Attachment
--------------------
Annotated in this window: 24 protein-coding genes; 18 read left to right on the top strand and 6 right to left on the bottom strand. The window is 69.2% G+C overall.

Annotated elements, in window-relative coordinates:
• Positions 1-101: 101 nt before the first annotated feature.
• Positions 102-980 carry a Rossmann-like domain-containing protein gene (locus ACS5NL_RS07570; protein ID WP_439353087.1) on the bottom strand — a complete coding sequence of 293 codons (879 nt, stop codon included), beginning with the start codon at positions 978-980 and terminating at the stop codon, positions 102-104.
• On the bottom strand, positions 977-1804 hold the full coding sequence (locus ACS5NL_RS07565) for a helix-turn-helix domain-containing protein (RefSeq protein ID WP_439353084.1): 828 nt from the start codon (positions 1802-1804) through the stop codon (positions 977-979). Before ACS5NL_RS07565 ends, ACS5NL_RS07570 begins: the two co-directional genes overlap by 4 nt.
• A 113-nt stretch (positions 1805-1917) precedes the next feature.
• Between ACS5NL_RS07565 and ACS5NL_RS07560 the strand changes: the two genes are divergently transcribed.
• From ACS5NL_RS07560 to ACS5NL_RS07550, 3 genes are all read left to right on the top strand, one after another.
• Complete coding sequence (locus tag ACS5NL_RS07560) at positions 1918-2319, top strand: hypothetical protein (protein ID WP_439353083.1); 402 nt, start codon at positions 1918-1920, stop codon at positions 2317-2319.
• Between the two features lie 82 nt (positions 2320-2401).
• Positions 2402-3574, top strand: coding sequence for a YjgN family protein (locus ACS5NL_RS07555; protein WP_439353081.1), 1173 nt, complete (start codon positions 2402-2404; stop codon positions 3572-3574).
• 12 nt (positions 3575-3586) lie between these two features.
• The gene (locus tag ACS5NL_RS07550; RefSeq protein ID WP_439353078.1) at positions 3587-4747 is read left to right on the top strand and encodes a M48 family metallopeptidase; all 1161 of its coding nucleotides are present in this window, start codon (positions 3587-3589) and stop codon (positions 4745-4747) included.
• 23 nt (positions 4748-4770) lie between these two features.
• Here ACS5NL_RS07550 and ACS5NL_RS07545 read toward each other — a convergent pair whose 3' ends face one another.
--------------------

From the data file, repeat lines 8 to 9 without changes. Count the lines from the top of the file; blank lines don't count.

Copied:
• From ACS5NL_RS07560 to ACS5NL_RS07550, 3 genes are all read left to right on the top strand, one after another.
• Complete coding sequence (locus tag ACS5NL_RS07560) at positions 1918-2319, top strand: hypothetical protein (protein ID WP_439353083.1); 402 nt, start codon at positions 1918-1920, stop codon at positions 2317-2319.